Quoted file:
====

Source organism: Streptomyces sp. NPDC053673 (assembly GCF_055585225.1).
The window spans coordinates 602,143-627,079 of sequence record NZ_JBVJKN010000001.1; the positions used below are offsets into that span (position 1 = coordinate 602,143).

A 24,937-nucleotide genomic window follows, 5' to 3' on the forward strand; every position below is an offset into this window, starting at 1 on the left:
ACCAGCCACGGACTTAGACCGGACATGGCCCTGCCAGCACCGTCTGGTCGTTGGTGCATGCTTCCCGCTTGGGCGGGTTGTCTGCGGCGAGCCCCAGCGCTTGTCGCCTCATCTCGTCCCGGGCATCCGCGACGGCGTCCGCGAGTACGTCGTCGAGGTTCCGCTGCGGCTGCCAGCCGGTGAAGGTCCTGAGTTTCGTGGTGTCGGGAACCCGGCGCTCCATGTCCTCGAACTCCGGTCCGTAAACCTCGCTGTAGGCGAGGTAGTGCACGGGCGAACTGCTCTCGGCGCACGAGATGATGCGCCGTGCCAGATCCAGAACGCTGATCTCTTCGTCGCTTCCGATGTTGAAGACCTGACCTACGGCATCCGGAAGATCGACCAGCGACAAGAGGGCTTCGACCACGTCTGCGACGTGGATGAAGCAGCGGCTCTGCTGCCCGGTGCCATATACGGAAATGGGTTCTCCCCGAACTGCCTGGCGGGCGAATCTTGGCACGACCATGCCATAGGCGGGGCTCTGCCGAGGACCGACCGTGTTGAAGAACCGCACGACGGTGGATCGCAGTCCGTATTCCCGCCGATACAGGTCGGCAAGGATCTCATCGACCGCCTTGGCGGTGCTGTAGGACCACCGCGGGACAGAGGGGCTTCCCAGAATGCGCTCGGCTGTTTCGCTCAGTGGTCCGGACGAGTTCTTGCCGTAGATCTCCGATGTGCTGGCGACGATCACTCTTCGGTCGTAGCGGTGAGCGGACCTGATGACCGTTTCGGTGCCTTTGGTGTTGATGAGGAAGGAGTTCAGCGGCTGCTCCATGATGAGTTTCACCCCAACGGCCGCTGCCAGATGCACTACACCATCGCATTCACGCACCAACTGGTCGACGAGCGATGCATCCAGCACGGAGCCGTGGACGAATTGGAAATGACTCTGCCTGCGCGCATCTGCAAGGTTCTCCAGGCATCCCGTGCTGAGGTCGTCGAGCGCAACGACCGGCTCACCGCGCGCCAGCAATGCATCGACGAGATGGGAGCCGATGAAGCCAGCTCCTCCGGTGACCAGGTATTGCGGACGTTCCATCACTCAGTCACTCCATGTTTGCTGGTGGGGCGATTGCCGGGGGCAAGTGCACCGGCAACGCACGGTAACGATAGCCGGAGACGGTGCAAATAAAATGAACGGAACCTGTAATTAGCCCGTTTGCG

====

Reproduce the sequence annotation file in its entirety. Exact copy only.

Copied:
Source organism: Streptomyces sp. NPDC053673 (assembly GCF_055585225.1).
The window spans coordinates 602,143-627,079 of sequence record NZ_JBVJKN010000001.1; the positions used below are offsets into that span (position 1 = coordinate 602,143).

A 24,937-nucleotide genomic window follows, 5' to 3' on the forward strand; every position below is an offset into this window, starting at 1 on the left:
ACCAGCCACGGACTTAGACCGGACATGGCCCTGCCAGCACCGTCTGGTCGTTGGTGCATGCTTCCCGCTTGGGCGGGTTGTCTGCGGCGAGCCCCAGCGCTTGTCGCCTCATCTCGTCCCGGGCATCCGCGACGGCGTCCGCGAGTACGTCGTCGAGGTTCCGCTGCGGCTGCCAGCCGGTGAAGGTCCTGAGTTTCGTGGTGTCGGGAACCCGGCGCTCCATGTCCTCGAACTCCGGTCCGTAAACCTCGCTGTAGGCGAGGTAGTGCACGGGCGAACTGCTCTCGGCGCACGAGATGATGCGCCGTGCCAGATCCAGAACGCTGATCTCTTCGTCGCTTCCGATGTTGAAGACCTGACCTACGGCATCCGGAAGATCGACCAGCGACAAGAGGGCTTCGACCACGTCTGCGACGTGGATGAAGCAGCGGCTCTGCTGCCCGGTGCCATATACGGAAATGGGTTCTCCCCGAACTGCCTGGCGGGCGAATCTTGGCACGACCATGCCATAGGCGGGGCTCTGCCGAGGACCGACCGTGTTGAAGAACCGCACGACGGTGGATCGCAGTCCGTATTCCCGCCGATACAGGTCGGCAAGGATCTCATCGACCGCCTTGGCGGTGCTGTAGGACCACCGCGGGACAGAGGGGCTTCCCAGAATGCGCTCGGCTGTTTCGCTCAGTGGTCCGGACGAGTTCTTGCCGTAGATCTCCGATGTGCTGGCGACGATCACTCTTCGGTCGTAGCGGTGAGCGGACCTGATGACCGTTTCGGTGCCTTTGGTGTTGATGAGGAAGGAGTTCAGCGGCTGCTCCATGATGAGTTTCACCCCAACGGCCGCTGCCAGATGCACTACACCATCGCATTCACGCACCAACTGGTCGACGAGCGATGCATCCAGCACGGAGCCGTGGACGAATTGGAAATGACTCTGCCTGCGCGCATCTGCAAGGTTCTCCAGGCATCCCGTGCTGAGGTCGTCGAGCGCAACGACCGGCTCACCGCGCGCCAGCAATGCATCGACGAGATGGGAGCCGATGAAGCCAGCTCCTCCGGTGACCAGGTATTGCGGACGTTCCATCACTCAGTCACTCCATGTTTGCTGGTGGGGCGATTGCCGGGGGCAAGTGCACCGGCAACGCACGGTAACGATAGCCGGAGACGGTGCAAATAAAATGAACGGAACCTGTAATTAGCCCGTTTGCG